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Queen's peace


Queen's peace

The Queen's peace (or, during the reign of a male monarch, King's peace) is the term used in the Commonwealth realms to describe the protection the monarch, in right of each state, provides to his or her subjects. In republics with common law traditions, the same is often referred to as the peace [and dignity] of the State.


  • Duty of the Crown to maintain peace 1
  • Enforcement 2
  • Justice of the Peace 3
  • Influence on other legal systems 4
  • See also 5
  • References 6

Duty of the Crown to maintain peace

Maintenance of the Queen's peace is one of the duties of the Crown, carried out via the Royal Prerogative. Though this power remains the Crown's, through convention it is exercised by the Queen-in-Council; that is, the executive, or, the sovereign acting on the advice of her ministers of the Crown.

The Crown can be held responsible should it fail in upholding its duty to maintain peace; this was the justification for the Riot Act and subsequent legislation throughout the British Empire. Where civil authorities had declared the Queen's peace as breached (i.e. there was a state of riot), there was a change in the rules: the authorities (whether police, army, or militia providing military aid to the civil power) could shoot and kill the leaders of the riot, and generally take severe action against anyone who was rioting. The counterbalance was that the Crown was responsible for damage caused by the riot, having failed in its duty to preserve the peace. Into the present day, the criminal offence of rioting can only be prosecuted as such with the consent of the Attorney-General (the Queen's legal officer). If disorder does occur but is not prosecuted as rioting, it is officially called a civil disturbance, as deeming it a riot transfers the liability of insurers for any damages or injury occurring from such an event to the local police, which, as they are officers of the Crown, makes the Crown liable to pay.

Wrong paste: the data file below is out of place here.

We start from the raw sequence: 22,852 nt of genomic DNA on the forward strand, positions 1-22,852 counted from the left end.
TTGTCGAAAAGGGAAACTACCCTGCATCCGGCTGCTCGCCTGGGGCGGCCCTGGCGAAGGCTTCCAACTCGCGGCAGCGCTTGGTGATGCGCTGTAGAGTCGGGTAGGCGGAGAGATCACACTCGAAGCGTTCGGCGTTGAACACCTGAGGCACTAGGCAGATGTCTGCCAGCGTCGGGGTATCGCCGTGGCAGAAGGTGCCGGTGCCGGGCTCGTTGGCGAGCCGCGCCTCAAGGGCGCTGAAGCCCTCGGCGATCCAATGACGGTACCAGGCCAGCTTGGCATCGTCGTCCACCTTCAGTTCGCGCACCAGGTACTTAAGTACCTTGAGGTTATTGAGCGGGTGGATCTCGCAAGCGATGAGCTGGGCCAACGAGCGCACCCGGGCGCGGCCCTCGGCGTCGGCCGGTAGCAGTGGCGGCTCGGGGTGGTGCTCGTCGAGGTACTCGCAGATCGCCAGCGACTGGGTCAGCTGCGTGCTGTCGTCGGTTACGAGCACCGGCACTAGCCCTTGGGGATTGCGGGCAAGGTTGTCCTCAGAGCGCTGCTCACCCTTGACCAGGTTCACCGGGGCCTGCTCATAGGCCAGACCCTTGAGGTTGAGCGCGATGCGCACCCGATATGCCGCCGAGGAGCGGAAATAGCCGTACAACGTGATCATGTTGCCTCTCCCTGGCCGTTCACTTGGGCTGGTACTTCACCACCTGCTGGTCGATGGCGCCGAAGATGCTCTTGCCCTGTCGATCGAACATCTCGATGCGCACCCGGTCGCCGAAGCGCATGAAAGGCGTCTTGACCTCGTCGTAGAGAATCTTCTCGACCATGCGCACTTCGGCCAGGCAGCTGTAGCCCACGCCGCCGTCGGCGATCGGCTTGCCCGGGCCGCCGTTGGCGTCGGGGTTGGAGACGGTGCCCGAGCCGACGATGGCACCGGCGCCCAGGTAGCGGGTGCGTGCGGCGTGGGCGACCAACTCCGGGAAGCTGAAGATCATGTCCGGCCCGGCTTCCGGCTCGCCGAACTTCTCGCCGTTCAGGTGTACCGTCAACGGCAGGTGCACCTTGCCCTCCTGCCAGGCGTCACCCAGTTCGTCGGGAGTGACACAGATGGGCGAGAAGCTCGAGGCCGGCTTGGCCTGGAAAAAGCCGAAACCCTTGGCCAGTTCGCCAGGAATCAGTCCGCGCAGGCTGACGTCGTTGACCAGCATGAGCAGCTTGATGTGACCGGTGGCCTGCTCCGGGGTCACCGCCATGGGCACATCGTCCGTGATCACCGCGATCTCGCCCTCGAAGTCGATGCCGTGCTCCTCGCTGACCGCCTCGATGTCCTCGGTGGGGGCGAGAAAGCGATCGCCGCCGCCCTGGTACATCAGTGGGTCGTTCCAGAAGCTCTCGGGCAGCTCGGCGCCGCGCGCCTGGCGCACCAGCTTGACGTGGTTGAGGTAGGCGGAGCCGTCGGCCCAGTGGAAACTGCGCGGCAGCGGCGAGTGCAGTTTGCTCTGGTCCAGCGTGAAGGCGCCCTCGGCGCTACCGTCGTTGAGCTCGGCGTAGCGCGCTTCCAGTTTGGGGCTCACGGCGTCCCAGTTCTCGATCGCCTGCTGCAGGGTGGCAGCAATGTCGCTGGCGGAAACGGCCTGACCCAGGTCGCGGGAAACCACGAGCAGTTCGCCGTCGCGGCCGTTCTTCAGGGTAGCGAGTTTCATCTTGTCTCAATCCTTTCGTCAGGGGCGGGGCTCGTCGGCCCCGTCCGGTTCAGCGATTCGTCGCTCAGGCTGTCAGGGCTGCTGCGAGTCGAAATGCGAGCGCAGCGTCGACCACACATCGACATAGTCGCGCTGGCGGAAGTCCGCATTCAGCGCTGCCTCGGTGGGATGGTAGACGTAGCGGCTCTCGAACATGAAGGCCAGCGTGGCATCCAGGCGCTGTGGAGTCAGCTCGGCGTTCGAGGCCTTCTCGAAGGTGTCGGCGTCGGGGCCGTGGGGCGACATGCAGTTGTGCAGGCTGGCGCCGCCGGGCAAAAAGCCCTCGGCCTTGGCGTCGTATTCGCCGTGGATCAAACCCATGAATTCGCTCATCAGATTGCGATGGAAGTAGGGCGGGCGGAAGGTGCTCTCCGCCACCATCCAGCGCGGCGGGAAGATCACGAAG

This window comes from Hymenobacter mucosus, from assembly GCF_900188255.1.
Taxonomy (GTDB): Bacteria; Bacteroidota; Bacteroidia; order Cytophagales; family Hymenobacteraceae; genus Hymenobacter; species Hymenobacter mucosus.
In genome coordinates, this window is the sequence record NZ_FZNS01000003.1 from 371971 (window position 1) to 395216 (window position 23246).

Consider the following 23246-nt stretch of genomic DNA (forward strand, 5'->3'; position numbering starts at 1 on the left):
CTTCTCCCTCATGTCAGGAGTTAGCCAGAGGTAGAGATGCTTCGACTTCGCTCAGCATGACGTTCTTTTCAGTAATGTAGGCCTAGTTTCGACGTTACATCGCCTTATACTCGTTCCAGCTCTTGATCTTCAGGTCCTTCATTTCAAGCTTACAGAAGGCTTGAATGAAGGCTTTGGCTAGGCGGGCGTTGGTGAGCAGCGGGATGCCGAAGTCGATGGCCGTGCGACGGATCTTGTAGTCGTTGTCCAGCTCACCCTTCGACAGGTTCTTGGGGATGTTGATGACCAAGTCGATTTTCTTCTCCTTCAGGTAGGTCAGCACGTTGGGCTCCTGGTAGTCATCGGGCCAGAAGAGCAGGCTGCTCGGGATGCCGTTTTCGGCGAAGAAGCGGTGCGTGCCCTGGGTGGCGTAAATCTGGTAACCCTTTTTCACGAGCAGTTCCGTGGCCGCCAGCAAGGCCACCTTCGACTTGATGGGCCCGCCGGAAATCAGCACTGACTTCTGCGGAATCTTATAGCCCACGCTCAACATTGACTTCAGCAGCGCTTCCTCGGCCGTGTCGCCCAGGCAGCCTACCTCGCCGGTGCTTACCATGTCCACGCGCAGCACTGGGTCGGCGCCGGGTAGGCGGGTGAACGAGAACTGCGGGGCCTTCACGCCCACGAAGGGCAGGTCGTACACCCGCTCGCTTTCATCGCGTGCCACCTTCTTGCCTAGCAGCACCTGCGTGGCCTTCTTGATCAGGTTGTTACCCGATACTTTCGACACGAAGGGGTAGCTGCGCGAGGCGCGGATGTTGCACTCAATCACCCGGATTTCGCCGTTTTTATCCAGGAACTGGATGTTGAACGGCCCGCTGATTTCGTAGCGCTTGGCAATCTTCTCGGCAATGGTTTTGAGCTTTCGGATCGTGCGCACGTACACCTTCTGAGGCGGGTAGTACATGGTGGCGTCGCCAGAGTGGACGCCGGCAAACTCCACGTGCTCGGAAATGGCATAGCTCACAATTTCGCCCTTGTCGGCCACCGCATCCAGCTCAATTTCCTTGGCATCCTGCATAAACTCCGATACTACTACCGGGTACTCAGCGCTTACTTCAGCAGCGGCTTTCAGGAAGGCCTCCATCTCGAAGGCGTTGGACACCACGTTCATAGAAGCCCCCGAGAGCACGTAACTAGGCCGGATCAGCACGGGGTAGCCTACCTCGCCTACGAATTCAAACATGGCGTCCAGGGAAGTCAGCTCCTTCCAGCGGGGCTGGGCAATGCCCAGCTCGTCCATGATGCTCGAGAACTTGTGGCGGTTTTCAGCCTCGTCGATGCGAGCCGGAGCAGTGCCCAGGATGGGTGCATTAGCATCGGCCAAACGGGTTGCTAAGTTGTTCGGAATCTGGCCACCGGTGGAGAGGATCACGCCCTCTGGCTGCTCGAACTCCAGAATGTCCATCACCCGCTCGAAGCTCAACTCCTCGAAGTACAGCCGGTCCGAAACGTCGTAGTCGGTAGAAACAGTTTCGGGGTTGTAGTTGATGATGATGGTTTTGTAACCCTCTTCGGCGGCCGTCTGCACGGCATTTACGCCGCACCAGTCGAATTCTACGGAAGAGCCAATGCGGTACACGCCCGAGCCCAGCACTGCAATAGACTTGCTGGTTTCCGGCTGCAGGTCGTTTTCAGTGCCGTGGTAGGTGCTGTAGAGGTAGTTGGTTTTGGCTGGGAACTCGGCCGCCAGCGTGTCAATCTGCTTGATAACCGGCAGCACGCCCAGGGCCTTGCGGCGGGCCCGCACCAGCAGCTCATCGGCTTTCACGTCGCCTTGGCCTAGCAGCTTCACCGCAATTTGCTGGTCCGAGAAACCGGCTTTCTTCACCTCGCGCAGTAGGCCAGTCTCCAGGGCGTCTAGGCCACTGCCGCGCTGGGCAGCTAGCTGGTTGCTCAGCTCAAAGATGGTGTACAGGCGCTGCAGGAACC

Officers of the Queen's peace have the right to detain a person who is creating a breach of the peace. This is not a criminal or civil offence; it exists as a legal oddity created by the Royal Prerogative. Persons so detained must be taken before a magistrate (a Justice of the Peace), who will bind them over to keep the peace, whereafter the person may not disturb the peace again for the appointed time, under threat of imprisonment. The police will frequently use this power to break up difficult situations or minor fights; often, a perpetrator will be detained only briefly, until the officers are satisfied that the fight is over. Alternatively, if alcohol is present, for instance, the offender can be held until sober enough to face the magistrate. Because a breach of the Queen's peace is not a criminal offence, people found to have broken it will not have the charge marked on their criminal record.

Murder remains a common law offence, defined as "When a man of sound memory and of the age of discretion unlawfully kills any reasonable creature in being and under the King's peace, with malice aforethought, either expressed or implied by law, the death taking place within a year and a day." (Russell on Crime, 12th Edition, 1964) However, the Queen's peace excludes killing of the enemy during a war.

Justice of the Peace

Historically, and in particular before the founding of the police and the modern legal system, the concept of the Queen's peace was much more important. Knights of the Peace were appointed in each shire, and it was their duty to maintain the Queen's peace. These Knights of the Peace later became known as Justices of the Peace, or JPs, and subsequently as magistrates. In the United Kingdom, paid magistrates are now called District Judges, and are drawn from the ranks of local solicitors and barristers. Unpaid magistrates are volunteers from the community – the requirements are that they must be of good character and local residence.

Influence on other legal systems

In the United States, arrest warrants and charging documents, such as indictments, are often constitutionally required to make reference to an offense having occurred "against the peace and dignity of" the respective state or commonwealth.

In the county palatine areas of the United Kingdom – the Duchies of Lancaster and Cornwall, and the County Palatine of Durham – offences such as murder were deemed to be against the respective bishop's or duke's peace (the Duke of Lancaster being merged with the Crown, but nevertheless a separate office, and the Duke of Cornwall being the Heir to the Throne). This, however, was altered in 1536.[1]

See also


  1. ^ The National Archives | The Catalogue | Full Details
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